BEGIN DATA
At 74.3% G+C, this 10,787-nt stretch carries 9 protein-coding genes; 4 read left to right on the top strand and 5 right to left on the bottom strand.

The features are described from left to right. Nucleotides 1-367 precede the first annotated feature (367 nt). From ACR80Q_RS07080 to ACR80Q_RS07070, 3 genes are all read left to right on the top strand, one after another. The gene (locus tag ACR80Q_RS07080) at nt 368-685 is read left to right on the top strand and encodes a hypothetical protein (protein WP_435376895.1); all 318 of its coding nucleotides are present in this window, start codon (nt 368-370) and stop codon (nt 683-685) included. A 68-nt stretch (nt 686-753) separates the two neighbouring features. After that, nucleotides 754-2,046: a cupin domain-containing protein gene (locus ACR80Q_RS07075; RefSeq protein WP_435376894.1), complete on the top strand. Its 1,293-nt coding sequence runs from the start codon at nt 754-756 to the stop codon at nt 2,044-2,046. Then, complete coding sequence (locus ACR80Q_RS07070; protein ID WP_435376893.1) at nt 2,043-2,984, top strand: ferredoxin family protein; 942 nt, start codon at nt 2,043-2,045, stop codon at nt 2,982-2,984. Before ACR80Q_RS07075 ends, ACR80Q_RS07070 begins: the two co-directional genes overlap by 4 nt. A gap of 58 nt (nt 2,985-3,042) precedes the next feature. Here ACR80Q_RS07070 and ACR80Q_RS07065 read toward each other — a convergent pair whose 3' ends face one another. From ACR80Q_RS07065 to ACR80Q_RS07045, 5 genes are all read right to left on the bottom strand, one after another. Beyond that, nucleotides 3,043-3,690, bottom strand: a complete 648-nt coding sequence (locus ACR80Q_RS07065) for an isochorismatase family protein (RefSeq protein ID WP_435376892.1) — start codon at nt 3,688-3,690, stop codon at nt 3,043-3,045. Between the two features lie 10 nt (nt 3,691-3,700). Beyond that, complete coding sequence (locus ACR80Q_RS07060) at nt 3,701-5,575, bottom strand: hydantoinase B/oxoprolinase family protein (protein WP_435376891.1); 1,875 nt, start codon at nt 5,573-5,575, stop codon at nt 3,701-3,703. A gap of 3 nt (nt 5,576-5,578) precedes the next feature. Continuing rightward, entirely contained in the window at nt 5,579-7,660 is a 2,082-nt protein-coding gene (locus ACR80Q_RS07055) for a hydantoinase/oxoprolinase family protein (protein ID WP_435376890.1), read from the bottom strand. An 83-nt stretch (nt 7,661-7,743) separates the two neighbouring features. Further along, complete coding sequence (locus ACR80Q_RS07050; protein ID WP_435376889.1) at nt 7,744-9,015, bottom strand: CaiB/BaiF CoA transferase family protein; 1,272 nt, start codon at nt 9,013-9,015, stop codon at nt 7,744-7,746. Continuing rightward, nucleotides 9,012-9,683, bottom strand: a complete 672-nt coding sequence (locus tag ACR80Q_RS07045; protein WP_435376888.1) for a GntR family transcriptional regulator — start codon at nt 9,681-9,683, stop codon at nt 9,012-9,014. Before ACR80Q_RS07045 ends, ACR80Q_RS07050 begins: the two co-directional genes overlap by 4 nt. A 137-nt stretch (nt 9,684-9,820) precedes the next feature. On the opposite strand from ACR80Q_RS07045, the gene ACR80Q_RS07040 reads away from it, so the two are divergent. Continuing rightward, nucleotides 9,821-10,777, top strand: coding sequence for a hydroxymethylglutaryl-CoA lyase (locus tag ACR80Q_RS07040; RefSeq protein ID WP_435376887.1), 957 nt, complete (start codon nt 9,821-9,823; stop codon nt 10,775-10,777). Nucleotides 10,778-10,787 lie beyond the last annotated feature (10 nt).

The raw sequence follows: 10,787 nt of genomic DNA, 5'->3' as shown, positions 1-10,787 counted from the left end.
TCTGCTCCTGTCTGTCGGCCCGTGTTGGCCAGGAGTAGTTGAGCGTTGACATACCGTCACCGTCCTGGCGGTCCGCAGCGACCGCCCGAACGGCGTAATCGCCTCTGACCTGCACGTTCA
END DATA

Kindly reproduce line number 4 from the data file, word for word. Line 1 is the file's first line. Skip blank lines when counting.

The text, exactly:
TCTGCTCCTGTCTGTCGGCCCGTGTTGGCCAGGAGTAGTTGAGCGTTGACATACCGTCACCGTCCTGGCGGTCCGCAGCGACCGCCCGAACGGCGTAATCGCCTCTGACCTGCACGTTCA